Where to try: Every seafood restaurant across Singapore serves chilli crab. Some venues, like Jumbo Seafood and Long Beach Seafood, have made ordering easier by providing picture menus showing their signature dishes.
Curry fish head
This is a dish for the adventurous eater. Imagine staring at a huge fish head in a large clay pot of red-hot curry sauce, surrounded by eggplant and lady’s fingers! The best thing to do is to just dig in. The tender flesh of the fish, drizzled with the aromatic curry, is otherworldly, especially eaten with steamed rice. The truly adventurous can make an attempt to eat the collagen-rich eyes and lips of the fish.
Where to try: Try the Indian style Curry fish head at Muthu’s Curry or the aromatic coconut-milk curry at Hooked on Heads. It’s easy to find this dish everywhere, so you needn’t travel too far to experience this local delicacy.
Bak Kut Teh
Even though the name ‘teh’ refers to tea, you won’t find any in this dish. Instead, expect a bowl of tender pork ribs swimming in a rich, peppery broth with a distinct resemblance to tea. While the spicy version is a hot favourite among Singaporean locals, some swear by the Klang Bak Kut Teh, a variant originating from Malaysia that uses herbs and stronger spices.
Where to try: If a bowl of hot, peppery broth is your idea of comfort food, you’ll like the one at Founders Bak Kut Teh who have perfected their 40-year old recipe. Lovers of herbal soup can head to Soon Yee Klang Bak Kut Teh for their fix.
Kaya toast, soft-boiled eggs and a cup of hot coffee – that’s a typical old-fashioned breakfast in Singapore. Only the locals can truly appreciate the pure joy of kaya, a soft custard jam made from coconut milk, eggs and sugar. Spread it on freshly toasted bread; add a few slabs of cold salted butter and your day is off to a flying start. The best way to enjoy kaya toast is to have it with a cup of rich, aromatic local coffee.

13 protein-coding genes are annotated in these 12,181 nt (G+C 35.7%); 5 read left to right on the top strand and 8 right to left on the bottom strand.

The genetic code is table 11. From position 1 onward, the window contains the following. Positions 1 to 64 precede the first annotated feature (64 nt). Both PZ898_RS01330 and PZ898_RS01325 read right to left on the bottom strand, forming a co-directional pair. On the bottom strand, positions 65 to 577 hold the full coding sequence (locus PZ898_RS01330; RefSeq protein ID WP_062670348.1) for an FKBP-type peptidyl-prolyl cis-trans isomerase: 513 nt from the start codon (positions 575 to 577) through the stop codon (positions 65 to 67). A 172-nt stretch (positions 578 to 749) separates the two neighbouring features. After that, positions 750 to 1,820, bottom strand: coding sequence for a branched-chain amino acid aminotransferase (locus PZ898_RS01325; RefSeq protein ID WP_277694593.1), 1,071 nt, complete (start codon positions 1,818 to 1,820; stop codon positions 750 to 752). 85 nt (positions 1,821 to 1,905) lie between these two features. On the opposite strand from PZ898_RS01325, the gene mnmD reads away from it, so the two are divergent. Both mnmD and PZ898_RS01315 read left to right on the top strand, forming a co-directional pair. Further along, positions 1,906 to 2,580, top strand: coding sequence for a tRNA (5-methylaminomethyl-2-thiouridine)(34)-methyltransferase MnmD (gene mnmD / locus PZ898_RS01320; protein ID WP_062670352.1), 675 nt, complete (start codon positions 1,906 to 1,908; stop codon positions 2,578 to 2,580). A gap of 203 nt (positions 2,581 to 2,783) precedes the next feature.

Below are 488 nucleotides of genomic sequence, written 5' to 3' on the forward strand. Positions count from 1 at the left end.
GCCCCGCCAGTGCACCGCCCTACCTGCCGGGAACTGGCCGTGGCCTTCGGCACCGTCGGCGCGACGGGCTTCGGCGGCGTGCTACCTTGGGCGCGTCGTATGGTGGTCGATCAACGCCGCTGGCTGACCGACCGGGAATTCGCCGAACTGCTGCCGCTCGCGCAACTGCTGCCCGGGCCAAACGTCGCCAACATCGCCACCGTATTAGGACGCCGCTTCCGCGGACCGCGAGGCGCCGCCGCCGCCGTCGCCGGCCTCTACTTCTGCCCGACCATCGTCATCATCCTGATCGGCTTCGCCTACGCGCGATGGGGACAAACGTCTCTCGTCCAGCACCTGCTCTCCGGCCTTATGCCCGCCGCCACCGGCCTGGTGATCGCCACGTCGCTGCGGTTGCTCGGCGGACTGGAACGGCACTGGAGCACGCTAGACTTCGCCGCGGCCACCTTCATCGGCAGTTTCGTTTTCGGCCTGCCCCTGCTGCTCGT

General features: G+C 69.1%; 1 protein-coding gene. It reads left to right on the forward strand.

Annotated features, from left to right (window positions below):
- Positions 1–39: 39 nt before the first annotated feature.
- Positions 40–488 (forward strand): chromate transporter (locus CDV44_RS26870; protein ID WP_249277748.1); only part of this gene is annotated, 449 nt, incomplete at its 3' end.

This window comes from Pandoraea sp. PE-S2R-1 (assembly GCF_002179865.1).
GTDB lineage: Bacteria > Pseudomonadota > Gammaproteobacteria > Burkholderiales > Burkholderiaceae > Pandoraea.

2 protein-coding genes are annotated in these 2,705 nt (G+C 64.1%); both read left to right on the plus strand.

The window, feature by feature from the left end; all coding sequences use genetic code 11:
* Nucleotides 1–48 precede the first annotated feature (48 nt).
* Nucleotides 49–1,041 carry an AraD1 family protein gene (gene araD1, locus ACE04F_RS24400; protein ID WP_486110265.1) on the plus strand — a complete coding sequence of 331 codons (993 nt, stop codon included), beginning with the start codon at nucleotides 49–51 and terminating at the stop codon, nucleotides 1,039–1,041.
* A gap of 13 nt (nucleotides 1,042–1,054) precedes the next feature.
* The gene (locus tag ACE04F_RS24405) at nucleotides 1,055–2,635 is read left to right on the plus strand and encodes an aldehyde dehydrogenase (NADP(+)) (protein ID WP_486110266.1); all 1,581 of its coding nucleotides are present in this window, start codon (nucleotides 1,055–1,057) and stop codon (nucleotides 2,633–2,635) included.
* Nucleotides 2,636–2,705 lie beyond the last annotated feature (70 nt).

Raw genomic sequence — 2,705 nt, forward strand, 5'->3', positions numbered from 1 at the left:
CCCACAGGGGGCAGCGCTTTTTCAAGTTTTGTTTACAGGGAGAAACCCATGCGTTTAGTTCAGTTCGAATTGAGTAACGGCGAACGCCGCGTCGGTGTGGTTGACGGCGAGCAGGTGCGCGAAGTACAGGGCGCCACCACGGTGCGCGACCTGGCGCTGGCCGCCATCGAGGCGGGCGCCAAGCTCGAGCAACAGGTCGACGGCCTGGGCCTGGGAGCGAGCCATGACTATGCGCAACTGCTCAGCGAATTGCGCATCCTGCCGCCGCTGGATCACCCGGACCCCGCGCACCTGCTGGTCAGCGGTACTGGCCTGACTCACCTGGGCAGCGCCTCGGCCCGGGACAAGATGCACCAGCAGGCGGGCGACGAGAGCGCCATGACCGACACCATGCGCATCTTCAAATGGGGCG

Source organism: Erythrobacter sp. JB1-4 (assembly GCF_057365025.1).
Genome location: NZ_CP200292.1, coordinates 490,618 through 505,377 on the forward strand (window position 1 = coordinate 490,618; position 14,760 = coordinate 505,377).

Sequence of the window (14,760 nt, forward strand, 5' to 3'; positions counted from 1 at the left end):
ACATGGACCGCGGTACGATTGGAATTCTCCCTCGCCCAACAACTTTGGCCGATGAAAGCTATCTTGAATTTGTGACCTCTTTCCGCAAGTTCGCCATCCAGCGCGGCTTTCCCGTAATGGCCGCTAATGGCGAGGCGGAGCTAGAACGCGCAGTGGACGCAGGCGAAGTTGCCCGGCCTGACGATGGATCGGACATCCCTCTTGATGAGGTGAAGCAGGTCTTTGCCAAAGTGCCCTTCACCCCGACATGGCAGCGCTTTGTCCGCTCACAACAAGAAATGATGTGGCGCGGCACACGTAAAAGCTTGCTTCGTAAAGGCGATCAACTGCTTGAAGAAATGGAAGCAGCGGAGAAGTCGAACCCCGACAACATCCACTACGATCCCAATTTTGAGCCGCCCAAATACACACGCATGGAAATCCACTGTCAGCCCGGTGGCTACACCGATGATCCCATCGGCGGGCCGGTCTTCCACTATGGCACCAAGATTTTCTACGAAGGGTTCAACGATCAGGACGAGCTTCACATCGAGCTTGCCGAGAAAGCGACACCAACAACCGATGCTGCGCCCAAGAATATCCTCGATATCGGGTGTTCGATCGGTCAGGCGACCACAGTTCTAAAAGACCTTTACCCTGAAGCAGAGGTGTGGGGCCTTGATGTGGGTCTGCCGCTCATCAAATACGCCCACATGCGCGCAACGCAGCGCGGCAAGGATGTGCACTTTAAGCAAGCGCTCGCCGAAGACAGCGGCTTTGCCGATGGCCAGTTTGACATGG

Where to try: Almost every coffee stall in Singapore sells kaya toast, the two are just that synonymous. There are speciality stores like Ya Kun Kaya Toast and Killiney Kopitiam, however, that have made a successful business out of selling kaya toast.
Shaved Ice Desserts
The tropical heat in Singapore will have you craving ice-cold treats all day long. The good news is, ice dessert shops can be found in every food court and hawker centre. The desserts are as creative as they can get. Try the colourful ice kachang (shaved ice with jelly, red bean and syrup) or chendol, a coconut milk shaved ice dessert.
Where to try: There is at least one dessert stall in every food centre. Even the food courts in Changi Airport sell them.
Is there a cocktail more iconic than the Singapore Sling? This gin-based cocktail was developed sometime before 1915 by Ngiam Tong Boon, a Hainanese bartender working at the Long Bar in Raffles Hotel, Singapore. A must try for every visitor, the Singapore Sling is a refreshing gin-based concoction containing pineapple juice, lime juice, Curacao and Benedictine, with grenadine and cherry liqueur giving it a stunning, rosy colour.
Where to try: The historic Long Bar at Raffles Hotel is the Home of the Singapore Sling. The best way to enjoy this refreshing cocktail is to help yourself to the boxes of groundnuts on the table and drop the peanut shells on the floor. It is the only place in Singapore where littering is encouraged. After your cocktail, ask for the iconic Tiger Beer, born and brewed in Singapore.